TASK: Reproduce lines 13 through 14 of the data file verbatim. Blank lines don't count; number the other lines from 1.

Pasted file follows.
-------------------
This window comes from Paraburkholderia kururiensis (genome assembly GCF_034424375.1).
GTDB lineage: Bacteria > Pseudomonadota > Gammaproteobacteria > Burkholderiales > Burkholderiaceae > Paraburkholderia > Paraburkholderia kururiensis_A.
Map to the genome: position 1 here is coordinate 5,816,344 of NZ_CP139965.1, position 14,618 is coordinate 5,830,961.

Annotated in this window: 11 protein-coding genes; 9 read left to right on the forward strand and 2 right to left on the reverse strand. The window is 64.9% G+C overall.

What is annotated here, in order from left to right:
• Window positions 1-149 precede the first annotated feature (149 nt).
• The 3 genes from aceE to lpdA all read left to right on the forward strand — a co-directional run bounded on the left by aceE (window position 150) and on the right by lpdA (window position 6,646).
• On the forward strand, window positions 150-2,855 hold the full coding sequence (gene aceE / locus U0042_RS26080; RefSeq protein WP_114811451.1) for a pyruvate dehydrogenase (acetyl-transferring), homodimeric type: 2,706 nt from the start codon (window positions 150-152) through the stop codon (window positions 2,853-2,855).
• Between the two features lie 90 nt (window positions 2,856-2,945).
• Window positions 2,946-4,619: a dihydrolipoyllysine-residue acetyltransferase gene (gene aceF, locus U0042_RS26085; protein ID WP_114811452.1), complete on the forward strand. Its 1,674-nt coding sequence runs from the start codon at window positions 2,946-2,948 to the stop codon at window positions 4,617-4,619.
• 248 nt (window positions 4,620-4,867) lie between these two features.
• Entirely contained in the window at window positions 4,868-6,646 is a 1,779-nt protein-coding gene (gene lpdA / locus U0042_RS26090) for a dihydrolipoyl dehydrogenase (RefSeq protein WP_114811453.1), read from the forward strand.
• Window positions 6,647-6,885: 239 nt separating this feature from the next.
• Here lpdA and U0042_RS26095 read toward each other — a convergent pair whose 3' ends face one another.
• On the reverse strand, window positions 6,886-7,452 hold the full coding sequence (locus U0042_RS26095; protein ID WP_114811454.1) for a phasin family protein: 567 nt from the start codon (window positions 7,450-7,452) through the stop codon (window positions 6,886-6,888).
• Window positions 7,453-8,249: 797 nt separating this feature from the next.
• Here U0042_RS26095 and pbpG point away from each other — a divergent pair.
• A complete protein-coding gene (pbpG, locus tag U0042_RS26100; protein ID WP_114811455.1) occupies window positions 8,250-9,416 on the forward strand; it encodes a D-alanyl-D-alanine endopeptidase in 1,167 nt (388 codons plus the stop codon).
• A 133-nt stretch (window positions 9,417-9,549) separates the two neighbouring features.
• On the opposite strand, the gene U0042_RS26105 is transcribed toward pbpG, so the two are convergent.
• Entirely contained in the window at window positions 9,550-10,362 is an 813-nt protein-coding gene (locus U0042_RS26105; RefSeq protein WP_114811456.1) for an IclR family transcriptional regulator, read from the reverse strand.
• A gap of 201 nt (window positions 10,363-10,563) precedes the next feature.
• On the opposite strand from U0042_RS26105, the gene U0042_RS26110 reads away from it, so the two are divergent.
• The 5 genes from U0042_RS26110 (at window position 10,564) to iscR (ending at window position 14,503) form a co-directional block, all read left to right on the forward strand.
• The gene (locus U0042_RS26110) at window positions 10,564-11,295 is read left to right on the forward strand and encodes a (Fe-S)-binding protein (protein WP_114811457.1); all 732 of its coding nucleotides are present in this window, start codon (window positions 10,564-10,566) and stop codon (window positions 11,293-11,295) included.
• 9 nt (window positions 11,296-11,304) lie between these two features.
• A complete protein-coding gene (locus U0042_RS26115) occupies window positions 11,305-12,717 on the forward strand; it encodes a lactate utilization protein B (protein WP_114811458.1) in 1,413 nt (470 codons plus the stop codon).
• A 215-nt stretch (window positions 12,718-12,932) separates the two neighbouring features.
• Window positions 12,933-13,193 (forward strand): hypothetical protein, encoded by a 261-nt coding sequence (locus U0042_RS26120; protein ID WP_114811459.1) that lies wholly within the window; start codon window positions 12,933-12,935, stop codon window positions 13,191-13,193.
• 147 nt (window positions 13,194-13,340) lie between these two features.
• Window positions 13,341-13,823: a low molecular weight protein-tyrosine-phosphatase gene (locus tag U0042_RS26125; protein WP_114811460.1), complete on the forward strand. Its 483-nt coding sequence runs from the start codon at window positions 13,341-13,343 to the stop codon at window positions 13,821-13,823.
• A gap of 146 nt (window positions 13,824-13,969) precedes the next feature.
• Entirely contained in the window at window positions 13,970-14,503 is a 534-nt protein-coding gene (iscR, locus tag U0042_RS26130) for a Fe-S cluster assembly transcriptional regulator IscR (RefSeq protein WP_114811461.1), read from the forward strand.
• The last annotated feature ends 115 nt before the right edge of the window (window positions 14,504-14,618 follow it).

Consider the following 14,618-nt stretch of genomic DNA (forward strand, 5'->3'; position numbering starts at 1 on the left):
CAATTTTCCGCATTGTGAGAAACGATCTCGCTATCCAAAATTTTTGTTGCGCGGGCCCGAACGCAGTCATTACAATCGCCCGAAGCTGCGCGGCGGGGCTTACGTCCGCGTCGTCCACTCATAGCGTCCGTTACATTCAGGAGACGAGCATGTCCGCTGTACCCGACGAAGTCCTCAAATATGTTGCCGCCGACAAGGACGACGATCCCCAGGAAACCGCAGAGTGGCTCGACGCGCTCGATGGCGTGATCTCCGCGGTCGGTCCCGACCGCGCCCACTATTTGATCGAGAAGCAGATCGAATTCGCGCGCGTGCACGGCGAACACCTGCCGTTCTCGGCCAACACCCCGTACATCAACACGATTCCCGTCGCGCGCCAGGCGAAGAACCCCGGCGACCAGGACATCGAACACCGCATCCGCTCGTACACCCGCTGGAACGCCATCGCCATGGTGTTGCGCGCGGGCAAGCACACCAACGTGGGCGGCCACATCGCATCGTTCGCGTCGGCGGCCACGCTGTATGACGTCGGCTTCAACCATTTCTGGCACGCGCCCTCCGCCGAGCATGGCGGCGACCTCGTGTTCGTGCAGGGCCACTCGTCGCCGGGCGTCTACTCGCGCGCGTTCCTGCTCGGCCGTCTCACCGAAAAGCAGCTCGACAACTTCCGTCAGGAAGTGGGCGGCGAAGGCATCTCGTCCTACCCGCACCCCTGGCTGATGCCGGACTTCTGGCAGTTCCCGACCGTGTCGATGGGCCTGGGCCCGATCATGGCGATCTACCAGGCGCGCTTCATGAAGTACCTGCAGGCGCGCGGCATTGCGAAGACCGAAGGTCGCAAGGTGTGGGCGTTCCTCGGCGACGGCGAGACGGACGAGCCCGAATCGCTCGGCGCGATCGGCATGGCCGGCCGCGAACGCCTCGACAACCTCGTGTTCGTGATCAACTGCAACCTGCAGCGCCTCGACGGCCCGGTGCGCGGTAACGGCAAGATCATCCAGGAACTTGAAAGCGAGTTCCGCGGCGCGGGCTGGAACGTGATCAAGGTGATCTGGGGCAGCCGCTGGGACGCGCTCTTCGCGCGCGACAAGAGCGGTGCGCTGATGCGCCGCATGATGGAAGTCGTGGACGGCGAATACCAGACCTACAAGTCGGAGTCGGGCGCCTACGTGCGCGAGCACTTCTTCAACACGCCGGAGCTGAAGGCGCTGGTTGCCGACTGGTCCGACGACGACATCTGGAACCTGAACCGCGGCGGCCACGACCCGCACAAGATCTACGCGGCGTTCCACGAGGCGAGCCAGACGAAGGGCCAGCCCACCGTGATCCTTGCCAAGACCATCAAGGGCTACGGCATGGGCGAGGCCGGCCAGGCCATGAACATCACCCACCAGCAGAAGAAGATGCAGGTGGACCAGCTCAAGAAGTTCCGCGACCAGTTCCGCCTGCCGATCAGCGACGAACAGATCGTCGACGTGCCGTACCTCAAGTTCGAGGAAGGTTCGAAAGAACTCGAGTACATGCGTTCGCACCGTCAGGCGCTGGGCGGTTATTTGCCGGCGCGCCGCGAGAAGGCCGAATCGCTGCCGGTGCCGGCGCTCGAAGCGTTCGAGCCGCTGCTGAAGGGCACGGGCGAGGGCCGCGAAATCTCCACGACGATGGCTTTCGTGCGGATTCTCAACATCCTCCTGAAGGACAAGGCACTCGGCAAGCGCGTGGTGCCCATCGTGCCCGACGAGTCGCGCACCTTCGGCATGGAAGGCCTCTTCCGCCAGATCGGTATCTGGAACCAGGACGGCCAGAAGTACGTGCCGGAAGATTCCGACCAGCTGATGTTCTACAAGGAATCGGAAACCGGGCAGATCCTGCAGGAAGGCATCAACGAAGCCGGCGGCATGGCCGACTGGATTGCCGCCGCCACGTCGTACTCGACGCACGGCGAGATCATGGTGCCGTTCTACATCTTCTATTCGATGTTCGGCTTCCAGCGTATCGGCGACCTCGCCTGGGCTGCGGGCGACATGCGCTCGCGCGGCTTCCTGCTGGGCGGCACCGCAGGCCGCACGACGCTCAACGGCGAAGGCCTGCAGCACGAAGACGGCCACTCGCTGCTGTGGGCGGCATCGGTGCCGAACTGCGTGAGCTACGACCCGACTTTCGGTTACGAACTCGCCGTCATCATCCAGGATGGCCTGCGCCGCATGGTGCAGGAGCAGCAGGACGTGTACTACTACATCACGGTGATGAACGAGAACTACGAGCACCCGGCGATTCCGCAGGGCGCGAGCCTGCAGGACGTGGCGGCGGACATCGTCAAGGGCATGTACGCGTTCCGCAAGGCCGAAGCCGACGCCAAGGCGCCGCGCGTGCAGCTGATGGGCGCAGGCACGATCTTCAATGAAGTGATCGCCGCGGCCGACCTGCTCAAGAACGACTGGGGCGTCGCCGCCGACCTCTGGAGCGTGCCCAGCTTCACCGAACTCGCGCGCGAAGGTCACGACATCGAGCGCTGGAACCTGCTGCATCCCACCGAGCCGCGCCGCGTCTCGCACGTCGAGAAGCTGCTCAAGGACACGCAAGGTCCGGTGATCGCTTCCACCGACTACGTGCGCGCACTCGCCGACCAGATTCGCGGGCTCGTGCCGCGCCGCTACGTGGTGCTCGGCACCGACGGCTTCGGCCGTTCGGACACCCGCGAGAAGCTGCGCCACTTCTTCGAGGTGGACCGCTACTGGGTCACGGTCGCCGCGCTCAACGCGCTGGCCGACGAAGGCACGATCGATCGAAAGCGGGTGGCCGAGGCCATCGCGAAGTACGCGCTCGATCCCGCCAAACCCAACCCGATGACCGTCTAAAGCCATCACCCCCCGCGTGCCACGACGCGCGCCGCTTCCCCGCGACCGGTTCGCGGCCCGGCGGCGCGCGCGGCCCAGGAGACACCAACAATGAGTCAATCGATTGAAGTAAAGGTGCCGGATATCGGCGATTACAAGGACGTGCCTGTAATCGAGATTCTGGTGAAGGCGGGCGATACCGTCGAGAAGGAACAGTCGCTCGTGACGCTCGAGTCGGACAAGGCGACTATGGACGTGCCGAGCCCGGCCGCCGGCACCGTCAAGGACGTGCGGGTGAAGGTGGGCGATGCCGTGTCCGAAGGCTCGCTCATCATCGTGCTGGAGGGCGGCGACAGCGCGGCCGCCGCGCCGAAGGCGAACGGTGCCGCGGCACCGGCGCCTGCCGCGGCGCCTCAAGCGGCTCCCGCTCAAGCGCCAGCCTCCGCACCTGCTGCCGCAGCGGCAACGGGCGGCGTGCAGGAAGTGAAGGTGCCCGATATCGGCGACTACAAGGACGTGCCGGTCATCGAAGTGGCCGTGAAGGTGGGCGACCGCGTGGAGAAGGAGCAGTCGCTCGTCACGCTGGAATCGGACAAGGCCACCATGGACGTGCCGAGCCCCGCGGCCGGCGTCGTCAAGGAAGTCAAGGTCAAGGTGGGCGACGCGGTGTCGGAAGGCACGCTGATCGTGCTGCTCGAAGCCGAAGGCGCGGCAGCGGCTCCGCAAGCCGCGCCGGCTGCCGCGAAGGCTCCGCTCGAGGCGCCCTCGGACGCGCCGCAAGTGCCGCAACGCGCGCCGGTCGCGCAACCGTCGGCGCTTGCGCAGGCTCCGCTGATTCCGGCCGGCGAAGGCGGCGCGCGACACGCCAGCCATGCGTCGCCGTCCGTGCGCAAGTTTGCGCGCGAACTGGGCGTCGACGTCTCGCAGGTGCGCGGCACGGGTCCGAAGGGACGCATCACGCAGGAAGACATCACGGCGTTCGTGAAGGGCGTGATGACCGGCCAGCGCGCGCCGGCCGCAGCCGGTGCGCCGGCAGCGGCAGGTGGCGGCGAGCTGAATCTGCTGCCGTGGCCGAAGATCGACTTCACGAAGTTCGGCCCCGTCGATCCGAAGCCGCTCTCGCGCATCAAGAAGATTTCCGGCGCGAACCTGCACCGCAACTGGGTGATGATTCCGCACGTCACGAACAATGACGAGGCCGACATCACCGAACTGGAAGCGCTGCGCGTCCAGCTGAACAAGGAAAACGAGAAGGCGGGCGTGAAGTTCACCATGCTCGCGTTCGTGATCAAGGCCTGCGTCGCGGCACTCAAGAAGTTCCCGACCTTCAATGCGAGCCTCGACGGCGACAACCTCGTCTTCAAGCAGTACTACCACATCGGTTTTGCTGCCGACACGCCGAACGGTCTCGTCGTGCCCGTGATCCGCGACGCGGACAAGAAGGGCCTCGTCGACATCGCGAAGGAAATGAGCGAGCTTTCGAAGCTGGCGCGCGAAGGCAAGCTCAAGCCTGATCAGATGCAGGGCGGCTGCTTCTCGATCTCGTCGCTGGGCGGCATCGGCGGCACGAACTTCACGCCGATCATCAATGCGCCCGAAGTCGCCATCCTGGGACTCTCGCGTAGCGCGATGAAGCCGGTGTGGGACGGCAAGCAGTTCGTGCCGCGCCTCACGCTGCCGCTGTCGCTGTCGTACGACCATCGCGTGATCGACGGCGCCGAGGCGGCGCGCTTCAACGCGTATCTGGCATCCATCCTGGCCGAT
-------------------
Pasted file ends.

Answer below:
• Window positions 6,647-6,885: 239 nt separating this feature from the next.
• Here lpdA and U0042_RS26095 read toward each other — a convergent pair whose 3' ends face one another.